General Manager, Cal Organic Division
Director Since 2019 | Member Since 1986
Company Background: Brothers Rod and Bob Grimm grew up in Orange County and were growers and marketers of sweet corn and other crops for about 15 years before moving the operation up to Bakersfield and becoming a leader in the carrot category. The Brothers Grimm built quite a legacy as the carrot kings of the world before each passed at an early age, Rod at 51 in 1998 and Bob at 54 in 2006. It was shortly thereafter that Bob’s oldest son, Brandon, joined the company on a full-time basis.
Born in Agriculture: When Brandon was born in late 1981, the Grimms were still based in Orange County, farming in several locations including San Juan Capistrano. Corn was their top crop but they had started exploring the carrot business. In 1983, the company moved its operations to Bakersfield and began its ascent up the carrot totem pole. Consequently, Brandon grew up in the southern San Joaquin Valley doing odd jobs on the farm and in the packing shed beginning when he was about eight or nine. He continued with the company on a part-time basis as he went through school, which included securing a bachelor’s degree in business administration from Concordia University back in Orange County. “I always expected that I would join the family business,” he says. “It is something I always wanted to do.”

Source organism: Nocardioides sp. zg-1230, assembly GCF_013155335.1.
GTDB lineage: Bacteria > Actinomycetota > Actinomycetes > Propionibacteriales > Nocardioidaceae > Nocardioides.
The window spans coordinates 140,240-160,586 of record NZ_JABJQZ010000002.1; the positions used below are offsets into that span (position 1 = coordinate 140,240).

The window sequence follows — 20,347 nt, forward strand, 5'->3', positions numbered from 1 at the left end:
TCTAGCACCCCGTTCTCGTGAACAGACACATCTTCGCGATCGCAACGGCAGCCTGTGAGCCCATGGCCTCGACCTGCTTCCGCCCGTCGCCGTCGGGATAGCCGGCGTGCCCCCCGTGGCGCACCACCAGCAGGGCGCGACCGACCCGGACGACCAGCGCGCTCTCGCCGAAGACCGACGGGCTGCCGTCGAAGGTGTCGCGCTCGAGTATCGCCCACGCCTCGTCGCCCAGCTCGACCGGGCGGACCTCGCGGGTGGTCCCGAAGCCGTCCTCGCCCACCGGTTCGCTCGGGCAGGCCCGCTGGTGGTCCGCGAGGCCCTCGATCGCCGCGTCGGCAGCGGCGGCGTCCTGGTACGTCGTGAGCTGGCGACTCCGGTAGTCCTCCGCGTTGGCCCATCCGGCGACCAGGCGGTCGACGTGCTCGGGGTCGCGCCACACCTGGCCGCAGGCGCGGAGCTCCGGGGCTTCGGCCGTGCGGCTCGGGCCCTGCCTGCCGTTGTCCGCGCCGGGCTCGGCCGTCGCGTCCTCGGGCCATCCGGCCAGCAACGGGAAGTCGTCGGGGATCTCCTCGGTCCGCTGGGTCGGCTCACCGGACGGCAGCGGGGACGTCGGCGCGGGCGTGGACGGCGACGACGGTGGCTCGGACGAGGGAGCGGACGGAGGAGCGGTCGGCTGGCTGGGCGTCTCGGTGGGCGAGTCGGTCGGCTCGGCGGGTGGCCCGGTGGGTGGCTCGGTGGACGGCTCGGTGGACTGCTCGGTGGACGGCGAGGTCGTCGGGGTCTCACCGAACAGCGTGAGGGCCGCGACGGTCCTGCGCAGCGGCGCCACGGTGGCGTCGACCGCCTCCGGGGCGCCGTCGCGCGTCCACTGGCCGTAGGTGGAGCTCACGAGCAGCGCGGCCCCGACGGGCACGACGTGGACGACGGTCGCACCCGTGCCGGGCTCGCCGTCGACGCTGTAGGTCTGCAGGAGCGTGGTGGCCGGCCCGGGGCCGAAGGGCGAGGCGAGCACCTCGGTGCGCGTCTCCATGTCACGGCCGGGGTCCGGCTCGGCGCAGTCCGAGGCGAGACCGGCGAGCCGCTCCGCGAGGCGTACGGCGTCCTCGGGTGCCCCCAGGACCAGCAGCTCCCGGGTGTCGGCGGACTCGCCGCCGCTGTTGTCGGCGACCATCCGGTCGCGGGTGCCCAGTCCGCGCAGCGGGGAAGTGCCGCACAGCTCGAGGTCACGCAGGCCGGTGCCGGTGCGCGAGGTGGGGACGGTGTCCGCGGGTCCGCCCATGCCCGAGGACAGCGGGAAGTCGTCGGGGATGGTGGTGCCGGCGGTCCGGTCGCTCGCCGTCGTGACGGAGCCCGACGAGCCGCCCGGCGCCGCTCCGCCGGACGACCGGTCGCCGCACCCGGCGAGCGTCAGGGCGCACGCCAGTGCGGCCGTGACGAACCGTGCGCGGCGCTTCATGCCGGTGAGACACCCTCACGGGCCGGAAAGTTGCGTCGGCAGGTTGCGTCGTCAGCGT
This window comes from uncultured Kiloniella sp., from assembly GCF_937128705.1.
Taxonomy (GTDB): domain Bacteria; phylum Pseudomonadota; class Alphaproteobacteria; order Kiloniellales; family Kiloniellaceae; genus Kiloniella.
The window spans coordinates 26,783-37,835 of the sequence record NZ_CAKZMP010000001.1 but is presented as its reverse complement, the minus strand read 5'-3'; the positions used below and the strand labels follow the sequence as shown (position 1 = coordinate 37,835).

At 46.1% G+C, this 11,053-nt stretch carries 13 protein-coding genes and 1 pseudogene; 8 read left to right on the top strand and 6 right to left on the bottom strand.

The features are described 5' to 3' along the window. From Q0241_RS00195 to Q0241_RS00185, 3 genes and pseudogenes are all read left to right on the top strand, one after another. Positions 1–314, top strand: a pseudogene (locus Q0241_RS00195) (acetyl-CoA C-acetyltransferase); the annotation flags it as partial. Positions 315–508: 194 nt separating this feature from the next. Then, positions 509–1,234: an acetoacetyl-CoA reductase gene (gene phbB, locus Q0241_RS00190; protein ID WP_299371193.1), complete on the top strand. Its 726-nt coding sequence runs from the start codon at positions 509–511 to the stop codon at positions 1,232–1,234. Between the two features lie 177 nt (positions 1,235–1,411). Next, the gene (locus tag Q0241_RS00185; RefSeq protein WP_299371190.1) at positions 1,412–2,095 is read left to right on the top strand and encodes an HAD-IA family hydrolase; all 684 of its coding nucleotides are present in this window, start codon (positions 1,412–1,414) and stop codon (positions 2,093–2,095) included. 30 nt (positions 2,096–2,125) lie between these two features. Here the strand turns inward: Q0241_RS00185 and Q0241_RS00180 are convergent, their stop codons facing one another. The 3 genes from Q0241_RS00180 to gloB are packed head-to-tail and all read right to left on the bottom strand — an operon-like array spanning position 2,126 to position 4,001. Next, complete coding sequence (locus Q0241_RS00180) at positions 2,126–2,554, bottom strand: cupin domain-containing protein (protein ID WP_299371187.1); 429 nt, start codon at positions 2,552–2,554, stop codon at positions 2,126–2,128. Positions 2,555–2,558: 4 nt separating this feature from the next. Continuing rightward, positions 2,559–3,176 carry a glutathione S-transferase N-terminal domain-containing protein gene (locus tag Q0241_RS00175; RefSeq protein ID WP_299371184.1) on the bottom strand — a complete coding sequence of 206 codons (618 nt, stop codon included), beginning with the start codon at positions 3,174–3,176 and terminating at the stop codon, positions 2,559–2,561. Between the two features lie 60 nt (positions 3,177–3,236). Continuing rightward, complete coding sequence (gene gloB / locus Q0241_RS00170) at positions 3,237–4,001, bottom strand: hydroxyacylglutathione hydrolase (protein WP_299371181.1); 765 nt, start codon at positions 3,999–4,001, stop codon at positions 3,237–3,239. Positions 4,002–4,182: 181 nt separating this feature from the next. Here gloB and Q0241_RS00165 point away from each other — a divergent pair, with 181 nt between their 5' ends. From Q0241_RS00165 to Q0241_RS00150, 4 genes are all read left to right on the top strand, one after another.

Working his way up the ladder: Upon joining the company full time in that fateful 2006 year, Brandon started as an apprentice in the organic baby carrot program and worked his way up to operations manager. He also oversaw the frozen division. Several years later he joined the company’s robust organic division and was named general manager of that company sector three years ago.
As it is a family business, Brandon said several of his jobs over the years overlapped and he anticipates more responsibilities as he moves forward and gains experience about the different aspects that make up Grimmway Enterprises, which is the umbrella name for the organization.
The Baby Carrot Revolution: It was the development of the baby carrot that vaulted Grimmway Farms to the top of the category and also pushed carrots into a major sales driver within the produce category. “In the early ‘90s, before the advent of baby carrots, per capita consumption of fresh carrots was around three pounds,” said Brandon. “Baby carrots moved consumption up to about nine pounds by about 2000. Since then, there has been a lot of activity in foodservice and we are now up to about 11-12 pounds per person.”
That phenomenal growth of 300 percent during the 1990s was built on the back of the value-added baby carrot pack during a time when nothing in the produce department was hotter than value-added.
Still a Carrot Company: Brandon is proud to reaffirm that Grimmway Farms is still, first and foremost, a carrot company. It has had tremendous growth in many others areas, including organic specialty crops, but carrots are always the driver. In fact, Brandon said Grimmway’s purchase of Cal-Organic Farms in 2001 was fueled by its need to have viable rotation crops in its carrot program. Carrots cannot be grown on the same ground year after year and need to be part of a rotation. Soil-building organic vegetables are often a perfect complement. In fact, the Grimms have turned almost all of the family’s land into organic production